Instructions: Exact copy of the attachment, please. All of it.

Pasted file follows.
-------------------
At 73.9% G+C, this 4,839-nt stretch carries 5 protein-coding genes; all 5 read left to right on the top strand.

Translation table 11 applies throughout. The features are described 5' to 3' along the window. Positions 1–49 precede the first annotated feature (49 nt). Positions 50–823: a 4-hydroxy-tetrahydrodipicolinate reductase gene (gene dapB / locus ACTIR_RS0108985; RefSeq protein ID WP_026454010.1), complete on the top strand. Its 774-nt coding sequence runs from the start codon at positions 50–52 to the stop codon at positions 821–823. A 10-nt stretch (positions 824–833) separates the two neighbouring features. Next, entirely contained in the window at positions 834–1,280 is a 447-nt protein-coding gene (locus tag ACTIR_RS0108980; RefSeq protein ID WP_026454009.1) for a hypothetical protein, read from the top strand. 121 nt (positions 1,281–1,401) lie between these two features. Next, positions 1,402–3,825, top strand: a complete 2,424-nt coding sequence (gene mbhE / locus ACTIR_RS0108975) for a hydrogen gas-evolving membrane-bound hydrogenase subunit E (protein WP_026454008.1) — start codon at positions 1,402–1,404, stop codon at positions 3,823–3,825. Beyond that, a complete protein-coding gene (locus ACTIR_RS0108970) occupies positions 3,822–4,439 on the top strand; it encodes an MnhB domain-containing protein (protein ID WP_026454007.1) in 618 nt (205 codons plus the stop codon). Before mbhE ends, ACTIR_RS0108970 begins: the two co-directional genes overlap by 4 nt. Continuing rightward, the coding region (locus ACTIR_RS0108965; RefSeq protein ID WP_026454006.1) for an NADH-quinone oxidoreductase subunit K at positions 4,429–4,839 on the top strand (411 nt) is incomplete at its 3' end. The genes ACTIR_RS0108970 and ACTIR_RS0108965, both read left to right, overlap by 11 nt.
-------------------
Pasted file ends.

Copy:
At 73.9% G+C, this 4,839-nt stretch carries 5 protein-coding genes; all 5 read left to right on the top strand.

Translation table 11 applies throughout. The features are described 5' to 3' along the window. Positions 1–49 precede the first annotated feature (49 nt). Positions 50–823: a 4-hydroxy-tetrahydrodipicolinate reductase gene (gene dapB / locus ACTIR_RS0108985; RefSeq protein ID WP_026454010.1), complete on the top strand. Its 774-nt coding sequence runs from the start codon at positions 50–52 to the stop codon at positions 821–823. A 10-nt stretch (positions 824–833) separates the two neighbouring features. Next, entirely contained in the window at positions 834–1,280 is a 447-nt protein-coding gene (locus tag ACTIR_RS0108980; RefSeq protein ID WP_026454009.1) for a hypothetical protein, read from the top strand. 121 nt (positions 1,281–1,401) lie between these two features. Next, positions 1,402–3,825, top strand: a complete 2,424-nt coding sequence (gene mbhE / locus ACTIR_RS0108975) for a hydrogen gas-evolving membrane-bound hydrogenase subunit E (protein WP_026454008.1) — start codon at positions 1,402–1,404, stop codon at positions 3,823–3,825. Beyond that, a complete protein-coding gene (locus ACTIR_RS0108970) occupies positions 3,822–4,439 on the top strand; it encodes an MnhB domain-containing protein (protein ID WP_026454007.1) in 618 nt (205 codons plus the stop codon). Before mbhE ends, ACTIR_RS0108970 begins: the two co-directional genes overlap by 4 nt. Continuing rightward, the coding region (locus ACTIR_RS0108965; RefSeq protein ID WP_026454006.1) for an NADH-quinone oxidoreductase subunit K at positions 4,429–4,839 on the top strand (411 nt) is incomplete at its 3' end. The genes ACTIR_RS0108970 and ACTIR_RS0108965, both read left to right, overlap by 11 nt.